Photo: Dr. Jacqueline Allen Trimble ’83 at a poetry reading hosted by the Department of Language and Literature and Houghton Memorial Library upon the publishing of Dr. Trimble’s first poetry collection, “American Happiness.”
February 9, 2021
For more information, contact:
Su Ofe, (334) 833-4515; firstname.lastname@example.org
Dr. Jacqueline Allen Trimble ’83 Selected as an NEA Creative Writing Fellow
Montgomery, Ala.— Dr. Jacqueline Allen Trimble, Huntingdon College Class of 1983 and a former Huntingdon professor of English, has been selected as a 2021 National Endowment for the Arts Creative Writing Fellow. Dr. Trimble is one of 35 national recipients chosen from among 1601 eligible applicants. The award, announced last week, carries a $25,000 fellowship to support her writing.
“The NEA creative writing fellowships go to poetry every other year, and out of 35 honorees this year two are from Alabama,” said Dr. Jennifer Fremlin, chair of the Huntingdon Department of Language and Literature and professor of English. “I think this proves that Alabama is indeed rich and fertile ground for growing the arts. Those lucky enough to have been students or colleagues of Dr. Jackie Trimble know that she is first and foremost a teacher, and her poetry is an extension of that drive to help us all learn to see the world as it is: unvarnished and truthful and painful and beautiful all at the same time.”
Dr. Trimble is a Cave Canem Fellow and a 2017 Alabama State Council on the Arts Literary Fellow. Her poetry has appeared in various journals, including The Louisville Review, The Offing, and Poet Lore, and in anthologies including “The Night’s Magician: Poems About the Moon,” edited by Phillip C. Kolin and Sue Brennan Walker, and the forthcoming “The Beautiful,” a collection of fifty poets representing fifty states. In addition to her academic work, Dr. Trimble writes essays, such as “A Woman Explains Why Learning Poetry is Poetry and Not Magic Made Her a Poet,” which appeared in the anthology “Southern Writers on Writing.”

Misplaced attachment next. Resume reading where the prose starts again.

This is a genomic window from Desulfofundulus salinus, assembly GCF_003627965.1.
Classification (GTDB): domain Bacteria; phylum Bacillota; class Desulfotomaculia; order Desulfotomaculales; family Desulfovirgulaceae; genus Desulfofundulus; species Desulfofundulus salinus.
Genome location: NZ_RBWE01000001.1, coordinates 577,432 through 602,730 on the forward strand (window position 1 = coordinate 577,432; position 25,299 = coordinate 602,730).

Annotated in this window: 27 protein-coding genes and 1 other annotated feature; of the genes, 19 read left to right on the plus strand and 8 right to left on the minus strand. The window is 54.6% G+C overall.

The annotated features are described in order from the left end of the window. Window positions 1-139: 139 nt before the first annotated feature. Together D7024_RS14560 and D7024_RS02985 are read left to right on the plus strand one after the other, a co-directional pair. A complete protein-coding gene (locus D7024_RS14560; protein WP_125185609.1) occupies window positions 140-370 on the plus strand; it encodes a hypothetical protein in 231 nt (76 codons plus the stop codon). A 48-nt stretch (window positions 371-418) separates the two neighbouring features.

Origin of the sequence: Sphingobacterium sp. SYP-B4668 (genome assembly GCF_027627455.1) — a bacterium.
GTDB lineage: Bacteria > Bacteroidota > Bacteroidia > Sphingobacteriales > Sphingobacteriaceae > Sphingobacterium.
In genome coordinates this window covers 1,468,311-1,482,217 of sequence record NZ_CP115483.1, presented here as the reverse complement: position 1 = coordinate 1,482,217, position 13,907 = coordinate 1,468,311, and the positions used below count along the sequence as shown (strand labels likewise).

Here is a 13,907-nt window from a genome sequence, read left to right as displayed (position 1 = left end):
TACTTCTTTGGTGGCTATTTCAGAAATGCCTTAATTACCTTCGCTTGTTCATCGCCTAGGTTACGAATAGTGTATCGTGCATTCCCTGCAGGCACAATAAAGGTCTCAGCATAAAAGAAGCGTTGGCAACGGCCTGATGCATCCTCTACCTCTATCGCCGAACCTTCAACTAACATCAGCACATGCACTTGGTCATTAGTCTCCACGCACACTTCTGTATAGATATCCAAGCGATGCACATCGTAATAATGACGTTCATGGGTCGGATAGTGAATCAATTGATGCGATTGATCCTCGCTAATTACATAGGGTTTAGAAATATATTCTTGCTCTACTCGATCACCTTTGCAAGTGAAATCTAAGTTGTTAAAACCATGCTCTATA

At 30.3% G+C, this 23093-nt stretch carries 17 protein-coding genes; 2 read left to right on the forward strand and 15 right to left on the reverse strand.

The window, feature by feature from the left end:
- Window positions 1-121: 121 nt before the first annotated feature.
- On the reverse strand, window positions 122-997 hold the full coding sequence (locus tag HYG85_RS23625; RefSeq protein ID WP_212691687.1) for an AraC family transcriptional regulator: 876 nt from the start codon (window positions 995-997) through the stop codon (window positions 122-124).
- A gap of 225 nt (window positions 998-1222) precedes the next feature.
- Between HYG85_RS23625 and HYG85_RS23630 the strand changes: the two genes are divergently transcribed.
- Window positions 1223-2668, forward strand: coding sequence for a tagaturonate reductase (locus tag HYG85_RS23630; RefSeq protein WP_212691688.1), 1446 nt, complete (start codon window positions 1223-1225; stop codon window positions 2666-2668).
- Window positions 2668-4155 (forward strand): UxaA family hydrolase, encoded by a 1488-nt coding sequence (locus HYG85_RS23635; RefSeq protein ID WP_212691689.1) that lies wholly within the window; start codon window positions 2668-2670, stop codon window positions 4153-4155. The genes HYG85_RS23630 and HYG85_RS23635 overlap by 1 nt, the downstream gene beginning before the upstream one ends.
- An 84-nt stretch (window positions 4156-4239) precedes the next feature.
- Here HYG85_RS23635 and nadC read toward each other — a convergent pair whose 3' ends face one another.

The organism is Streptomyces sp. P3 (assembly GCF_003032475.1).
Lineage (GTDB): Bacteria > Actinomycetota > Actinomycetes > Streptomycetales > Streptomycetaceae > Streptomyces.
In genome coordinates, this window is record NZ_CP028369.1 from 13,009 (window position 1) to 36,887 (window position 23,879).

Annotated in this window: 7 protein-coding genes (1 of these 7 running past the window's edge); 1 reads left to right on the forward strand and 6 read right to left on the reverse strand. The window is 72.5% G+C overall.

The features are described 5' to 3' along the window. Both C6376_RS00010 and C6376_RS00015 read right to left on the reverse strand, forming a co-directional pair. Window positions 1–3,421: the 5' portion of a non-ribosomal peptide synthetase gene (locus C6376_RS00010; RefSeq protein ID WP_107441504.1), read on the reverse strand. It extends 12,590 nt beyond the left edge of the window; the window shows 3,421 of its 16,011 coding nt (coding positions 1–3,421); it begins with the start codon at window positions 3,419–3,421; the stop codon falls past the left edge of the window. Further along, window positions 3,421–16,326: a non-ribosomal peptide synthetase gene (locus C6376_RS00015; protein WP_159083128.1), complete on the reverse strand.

Published by NewSouth Books, “American Happiness,” her debut collection, won the 2016 Balcones Poetry Prize. Jennifer Horne, poet laureate of Alabama, wrote about the collection, “Her grace is in the anger distilled to the bitter draft you savor as it bites,” and Honoree Fanonne Jeffers, scholar/poet/novelist and Alabama Writers Hall of Fame inductee wrote, “I longed for her kind of poetry, these cut-to-the-flesh poems, this verse that sings the old-time religion of difficult truths with new courage and utter sister-beauty.” Randall Horton noted, “There is a jewel of a poet in the epicenter of Alabama who adeptly revisits the ugly of race, the power and legacy of familial bonds, the joys and beauty of growing up Southern—our complicated humanity.”
Recently Dr. Trimble has turned her attention to television, writing five episodes for the South African soapie, “Die Testament,” which aired in September 2019.
Dr. Trimble earned her M.A. and Ph.D. in English from the University of Alabama. She is a professor of English and chairs the Department of Languages and Literatures at Alabama State University.
Huntingdon College continues a legacy of faith, wisdom, and service through a liberal arts academic tradition grounded in the Judeo-Christian heritage of the United Methodist Church.